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Nvidia’s GTC 2024, Understanding Neural Networks, Google introduces VLOGGER

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Hello, Starters!

The spotlight is on Nvidia today, following the start of their GTC conference yesterday. We're witnessing the unveiling of hardware that will power AI in the future. Exciting times!

Here’s what you’ll find today:

  • GTC 2024: The conference for the Era of AI

  • How do neural networks learn?

  • Google announces VLOGGER

  • YouTube sets AI rules

  • Sam Altman hints at a new AI model

  • And more.

Nvidia proved yesterday why it is one of the main companies in the current AI landscape, kicking off its GTC conference with a keynote from CEO Jensen Huang that gave attendees a glimpse into what they've got in store for the future, including chips, software, and even robots.

Among the main announcements, Blackwell stood out—a new generation of GPUs that includes a chip named GB200, set to ship later this year. According to Huang, "we need bigger GPUs." Additionally, the company introduced NIM, a software platform for easily deploying pre-trained AI models. They also joined the robotic trend with the GR00T project, a general-purpose foundation model for humanoid robots.

Neural networks are a key part of AI, and as the need for AI democratisation grows, understanding how these mechanisms work in reality can give us a better outlook on how to build machine learning models that adapt to our needs and are simpler to interpret. 

A group of scientists from the University of California San Diego has found a mathematical formula that explains how these networks learn.

The formula, used in statistical analysis, allows us to see how these systems learn from examples and then make predictions, enabling us to pinpoint which relevant patterns of the training data the networks consider when making decisions.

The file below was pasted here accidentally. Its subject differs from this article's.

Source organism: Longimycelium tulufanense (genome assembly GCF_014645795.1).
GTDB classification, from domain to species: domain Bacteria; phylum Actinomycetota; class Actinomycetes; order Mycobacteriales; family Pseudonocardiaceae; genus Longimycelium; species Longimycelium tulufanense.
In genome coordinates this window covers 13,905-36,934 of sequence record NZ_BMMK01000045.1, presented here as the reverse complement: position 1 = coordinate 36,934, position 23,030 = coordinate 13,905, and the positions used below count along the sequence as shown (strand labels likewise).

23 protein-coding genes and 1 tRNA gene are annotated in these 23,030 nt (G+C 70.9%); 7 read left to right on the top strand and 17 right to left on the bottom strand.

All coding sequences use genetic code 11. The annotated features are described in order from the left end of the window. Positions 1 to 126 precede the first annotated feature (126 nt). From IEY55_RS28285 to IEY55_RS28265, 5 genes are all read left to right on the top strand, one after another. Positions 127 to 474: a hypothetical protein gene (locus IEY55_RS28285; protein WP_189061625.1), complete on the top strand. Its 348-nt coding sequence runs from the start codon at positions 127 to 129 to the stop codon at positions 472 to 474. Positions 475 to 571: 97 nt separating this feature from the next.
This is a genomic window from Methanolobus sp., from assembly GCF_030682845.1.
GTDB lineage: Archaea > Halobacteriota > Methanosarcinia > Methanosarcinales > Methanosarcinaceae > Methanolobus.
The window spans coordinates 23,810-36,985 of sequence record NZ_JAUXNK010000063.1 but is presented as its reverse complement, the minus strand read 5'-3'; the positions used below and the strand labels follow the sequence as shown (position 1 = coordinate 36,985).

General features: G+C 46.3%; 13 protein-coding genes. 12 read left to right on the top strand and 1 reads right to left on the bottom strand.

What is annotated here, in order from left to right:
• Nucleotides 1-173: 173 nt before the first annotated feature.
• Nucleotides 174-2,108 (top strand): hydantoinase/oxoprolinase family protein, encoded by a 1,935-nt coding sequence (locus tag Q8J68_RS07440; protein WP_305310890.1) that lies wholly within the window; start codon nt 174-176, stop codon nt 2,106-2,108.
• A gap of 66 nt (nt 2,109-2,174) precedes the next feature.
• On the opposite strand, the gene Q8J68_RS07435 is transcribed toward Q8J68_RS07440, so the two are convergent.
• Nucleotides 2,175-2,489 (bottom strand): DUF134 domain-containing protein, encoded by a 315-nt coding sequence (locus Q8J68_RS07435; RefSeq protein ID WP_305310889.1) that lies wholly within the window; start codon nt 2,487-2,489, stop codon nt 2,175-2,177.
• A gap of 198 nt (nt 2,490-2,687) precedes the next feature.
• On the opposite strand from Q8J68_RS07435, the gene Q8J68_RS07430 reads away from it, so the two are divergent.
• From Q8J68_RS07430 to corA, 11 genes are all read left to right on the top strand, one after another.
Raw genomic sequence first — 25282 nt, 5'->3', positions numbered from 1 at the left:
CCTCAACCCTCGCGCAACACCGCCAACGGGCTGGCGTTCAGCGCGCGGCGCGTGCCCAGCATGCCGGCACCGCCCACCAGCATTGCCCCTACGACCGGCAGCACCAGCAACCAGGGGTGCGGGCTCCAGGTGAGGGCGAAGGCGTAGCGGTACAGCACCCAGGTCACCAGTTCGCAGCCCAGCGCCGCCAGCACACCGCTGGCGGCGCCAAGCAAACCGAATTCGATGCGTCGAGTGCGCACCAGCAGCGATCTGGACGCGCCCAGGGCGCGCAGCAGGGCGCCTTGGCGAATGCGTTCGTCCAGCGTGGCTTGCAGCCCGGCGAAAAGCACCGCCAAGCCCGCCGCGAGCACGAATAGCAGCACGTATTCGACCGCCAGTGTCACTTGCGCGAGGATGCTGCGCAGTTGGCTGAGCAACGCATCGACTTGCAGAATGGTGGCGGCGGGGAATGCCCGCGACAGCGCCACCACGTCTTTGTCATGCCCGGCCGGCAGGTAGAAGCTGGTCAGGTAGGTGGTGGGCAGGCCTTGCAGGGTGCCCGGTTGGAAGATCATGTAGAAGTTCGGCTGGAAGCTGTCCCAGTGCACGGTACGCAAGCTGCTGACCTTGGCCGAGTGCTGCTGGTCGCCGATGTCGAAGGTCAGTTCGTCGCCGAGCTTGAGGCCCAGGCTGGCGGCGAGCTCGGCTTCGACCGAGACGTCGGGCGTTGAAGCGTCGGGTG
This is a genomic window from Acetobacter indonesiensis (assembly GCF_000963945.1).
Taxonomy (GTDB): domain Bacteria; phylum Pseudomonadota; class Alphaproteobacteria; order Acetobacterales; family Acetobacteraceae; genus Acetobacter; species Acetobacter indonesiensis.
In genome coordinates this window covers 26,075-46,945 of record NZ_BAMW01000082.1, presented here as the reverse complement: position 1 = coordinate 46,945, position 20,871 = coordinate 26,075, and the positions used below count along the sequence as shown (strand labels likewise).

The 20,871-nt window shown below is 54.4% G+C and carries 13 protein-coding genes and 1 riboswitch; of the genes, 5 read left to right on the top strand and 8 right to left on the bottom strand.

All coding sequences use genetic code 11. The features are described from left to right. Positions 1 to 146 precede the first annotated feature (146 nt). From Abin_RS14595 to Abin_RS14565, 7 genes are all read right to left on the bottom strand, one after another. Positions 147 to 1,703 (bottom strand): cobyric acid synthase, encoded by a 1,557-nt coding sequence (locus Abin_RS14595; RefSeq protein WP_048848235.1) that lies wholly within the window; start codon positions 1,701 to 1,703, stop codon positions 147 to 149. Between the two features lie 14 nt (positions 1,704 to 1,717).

Turning still images into videos is part of Google researchers' approach to VLOGGER. This AI model can take any photo or audio clip of a person to craft a lifelike video showing them speaking, gesturing, and moving.

By harnessing diffusion models, the researchers could train the system with a dataset containing 800,000 diverse identities and 2,200 hours of video to teach it how to generate realistic footage from a simple picture. Although it may raise concerns about potential deep fakes, it's also intriguing to discover its future applications.

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🎥After the surge of AI-generated content, YouTube has announced a new set of rules for creators who use this technology in their videos. Any piece of media created with AI that could potentially mislead viewers due to its realistic appearance must be labelled "altered or synthetic content."

🤖Recently, on a podcast, Sam Altman talked about OpenAI's upcoming plans, hinting at an "amazing model" set to come out later this year. Although no more details were shared, many believe it could be related to the GPT-4.5 landing page that "accidentally" leaked a few days ago.

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